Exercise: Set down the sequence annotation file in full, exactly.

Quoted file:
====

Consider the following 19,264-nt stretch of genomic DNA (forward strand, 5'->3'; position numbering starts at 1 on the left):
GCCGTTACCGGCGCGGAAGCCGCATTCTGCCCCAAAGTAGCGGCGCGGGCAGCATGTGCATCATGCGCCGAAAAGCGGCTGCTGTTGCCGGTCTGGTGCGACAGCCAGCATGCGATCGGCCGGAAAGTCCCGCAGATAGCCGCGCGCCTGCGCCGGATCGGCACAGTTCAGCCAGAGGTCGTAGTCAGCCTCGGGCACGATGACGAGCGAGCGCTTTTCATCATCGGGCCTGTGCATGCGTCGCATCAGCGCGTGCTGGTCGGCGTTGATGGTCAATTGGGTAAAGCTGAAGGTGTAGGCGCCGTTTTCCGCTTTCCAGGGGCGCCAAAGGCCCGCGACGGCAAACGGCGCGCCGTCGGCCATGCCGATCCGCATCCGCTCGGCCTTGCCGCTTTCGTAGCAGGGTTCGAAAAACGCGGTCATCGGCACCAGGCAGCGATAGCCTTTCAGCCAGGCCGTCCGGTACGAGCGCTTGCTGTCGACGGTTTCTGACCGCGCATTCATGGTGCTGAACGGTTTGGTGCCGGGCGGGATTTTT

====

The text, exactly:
Consider the following 19,264-nt stretch of genomic DNA (forward strand, 5'->3'; position numbering starts at 1 on the left):
GCCGTTACCGGCGCGGAAGCCGCATTCTGCCCCAAAGTAGCGGCGCGGGCAGCATGTGCATCATGCGCCGAAAAGCGGCTGCTGTTGCCGGTCTGGTGCGACAGCCAGCATGCGATCGGCCGGAAAGTCCCGCAGATAGCCGCGCGCCTGCGCCGGATCGGCACAGTTCAGCCAGAGGTCGTAGTCAGCCTCGGGCACGATGACGAGCGAGCGCTTTTCATCATCGGGCCTGTGCATGCGTCGCATCAGCGCGTGCTGGTCGGCGTTGATGGTCAATTGGGTAAAGCTGAAGGTGTAGGCGCCGTTTTCCGCTTTCCAGGGGCGCCAAAGGCCCGCGACGGCAAACGGCGCGCCGTCGGCCATGCCGATCCGCATCCGCTCGGCCTTGCCGCTTTCGTAGCAGGGTTCGAAAAACGCGGTCATCGGCACCAGGCAGCGATAGCCTTTCAGCCAGGCCGTCCGGTACGAGCGCTTGCTGTCGACGGTTTCTGACCGCGCATTCATGGTGCTGAACGGTTTGGTGCCGGGCGGGATTTTT